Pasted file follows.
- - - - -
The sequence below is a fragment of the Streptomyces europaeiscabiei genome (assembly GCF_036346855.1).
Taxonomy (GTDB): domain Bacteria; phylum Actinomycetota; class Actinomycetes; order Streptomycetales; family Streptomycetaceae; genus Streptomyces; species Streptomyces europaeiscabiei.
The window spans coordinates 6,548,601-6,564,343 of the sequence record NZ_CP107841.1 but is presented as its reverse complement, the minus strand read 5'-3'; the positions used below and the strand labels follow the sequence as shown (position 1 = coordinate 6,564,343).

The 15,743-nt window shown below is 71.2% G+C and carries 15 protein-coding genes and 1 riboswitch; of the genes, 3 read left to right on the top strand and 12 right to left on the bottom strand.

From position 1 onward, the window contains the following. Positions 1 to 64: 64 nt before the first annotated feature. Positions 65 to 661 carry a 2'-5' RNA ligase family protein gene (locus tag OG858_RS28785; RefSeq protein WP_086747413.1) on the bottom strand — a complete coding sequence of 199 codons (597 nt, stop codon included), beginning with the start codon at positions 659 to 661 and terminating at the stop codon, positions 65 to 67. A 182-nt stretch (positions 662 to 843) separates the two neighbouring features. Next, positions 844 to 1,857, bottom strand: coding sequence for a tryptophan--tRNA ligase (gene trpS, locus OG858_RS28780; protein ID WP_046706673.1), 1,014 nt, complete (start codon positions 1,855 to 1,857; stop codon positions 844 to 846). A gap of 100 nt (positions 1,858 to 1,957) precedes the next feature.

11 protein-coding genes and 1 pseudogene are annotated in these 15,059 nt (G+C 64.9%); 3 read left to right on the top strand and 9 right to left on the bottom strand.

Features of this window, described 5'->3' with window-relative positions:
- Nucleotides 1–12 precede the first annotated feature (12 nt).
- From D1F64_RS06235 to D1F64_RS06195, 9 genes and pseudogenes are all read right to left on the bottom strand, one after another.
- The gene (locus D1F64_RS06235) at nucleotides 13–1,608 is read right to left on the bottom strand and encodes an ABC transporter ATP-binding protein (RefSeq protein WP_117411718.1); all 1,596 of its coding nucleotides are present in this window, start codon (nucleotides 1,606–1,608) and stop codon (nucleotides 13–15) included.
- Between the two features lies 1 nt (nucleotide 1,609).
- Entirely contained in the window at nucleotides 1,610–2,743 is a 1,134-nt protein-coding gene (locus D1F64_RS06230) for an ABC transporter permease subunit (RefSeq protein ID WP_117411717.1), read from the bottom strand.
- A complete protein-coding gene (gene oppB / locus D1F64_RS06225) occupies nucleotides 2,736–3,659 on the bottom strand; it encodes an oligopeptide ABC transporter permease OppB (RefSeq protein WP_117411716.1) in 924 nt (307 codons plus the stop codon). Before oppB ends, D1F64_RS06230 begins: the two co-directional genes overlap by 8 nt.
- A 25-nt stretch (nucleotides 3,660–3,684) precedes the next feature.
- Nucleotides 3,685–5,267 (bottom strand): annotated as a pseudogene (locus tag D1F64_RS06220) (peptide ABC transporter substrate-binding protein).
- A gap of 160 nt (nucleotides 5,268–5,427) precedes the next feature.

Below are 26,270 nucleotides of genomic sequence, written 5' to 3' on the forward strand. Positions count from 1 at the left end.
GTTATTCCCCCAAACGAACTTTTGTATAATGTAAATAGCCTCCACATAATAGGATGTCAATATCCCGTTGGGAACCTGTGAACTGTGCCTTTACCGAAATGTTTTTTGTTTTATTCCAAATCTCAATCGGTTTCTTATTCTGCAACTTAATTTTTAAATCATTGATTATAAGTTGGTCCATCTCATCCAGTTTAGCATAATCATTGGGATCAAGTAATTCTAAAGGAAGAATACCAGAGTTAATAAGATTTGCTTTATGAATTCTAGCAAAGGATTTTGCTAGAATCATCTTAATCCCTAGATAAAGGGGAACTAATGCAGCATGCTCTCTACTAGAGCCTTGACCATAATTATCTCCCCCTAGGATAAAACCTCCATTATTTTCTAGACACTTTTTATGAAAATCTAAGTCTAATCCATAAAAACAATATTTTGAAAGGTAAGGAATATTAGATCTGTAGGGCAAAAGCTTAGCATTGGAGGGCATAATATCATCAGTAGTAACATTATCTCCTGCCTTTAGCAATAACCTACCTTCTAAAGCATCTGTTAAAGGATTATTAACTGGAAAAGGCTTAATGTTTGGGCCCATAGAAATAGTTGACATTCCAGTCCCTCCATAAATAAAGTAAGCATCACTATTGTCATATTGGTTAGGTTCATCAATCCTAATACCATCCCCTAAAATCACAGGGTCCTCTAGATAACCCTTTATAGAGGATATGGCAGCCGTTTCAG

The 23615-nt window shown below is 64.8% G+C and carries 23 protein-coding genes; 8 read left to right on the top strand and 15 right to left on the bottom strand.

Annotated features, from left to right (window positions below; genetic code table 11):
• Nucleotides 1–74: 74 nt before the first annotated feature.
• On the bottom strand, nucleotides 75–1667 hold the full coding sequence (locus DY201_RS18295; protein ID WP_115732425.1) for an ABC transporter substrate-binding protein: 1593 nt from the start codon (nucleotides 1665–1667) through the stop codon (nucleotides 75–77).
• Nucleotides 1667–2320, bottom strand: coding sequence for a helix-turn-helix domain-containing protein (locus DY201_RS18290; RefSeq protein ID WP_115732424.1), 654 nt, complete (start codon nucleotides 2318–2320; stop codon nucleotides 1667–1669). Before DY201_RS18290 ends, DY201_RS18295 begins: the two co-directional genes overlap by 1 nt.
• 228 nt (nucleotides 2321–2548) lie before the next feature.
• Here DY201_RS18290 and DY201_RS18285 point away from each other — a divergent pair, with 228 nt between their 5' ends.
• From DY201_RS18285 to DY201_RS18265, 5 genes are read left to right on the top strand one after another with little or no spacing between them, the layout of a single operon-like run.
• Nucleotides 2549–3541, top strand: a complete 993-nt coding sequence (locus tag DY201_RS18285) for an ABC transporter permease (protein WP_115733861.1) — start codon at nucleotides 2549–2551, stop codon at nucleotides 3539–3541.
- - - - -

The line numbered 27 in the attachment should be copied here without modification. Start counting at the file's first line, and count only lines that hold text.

• Nucleotides 2549–3541, top strand: a complete 993-nt coding sequence (locus tag DY201_RS18285) for an ABC transporter permease (protein WP_115733861.1) — start codon at nucleotides 2549–2551, stop codon at nucleotides 3539–3541.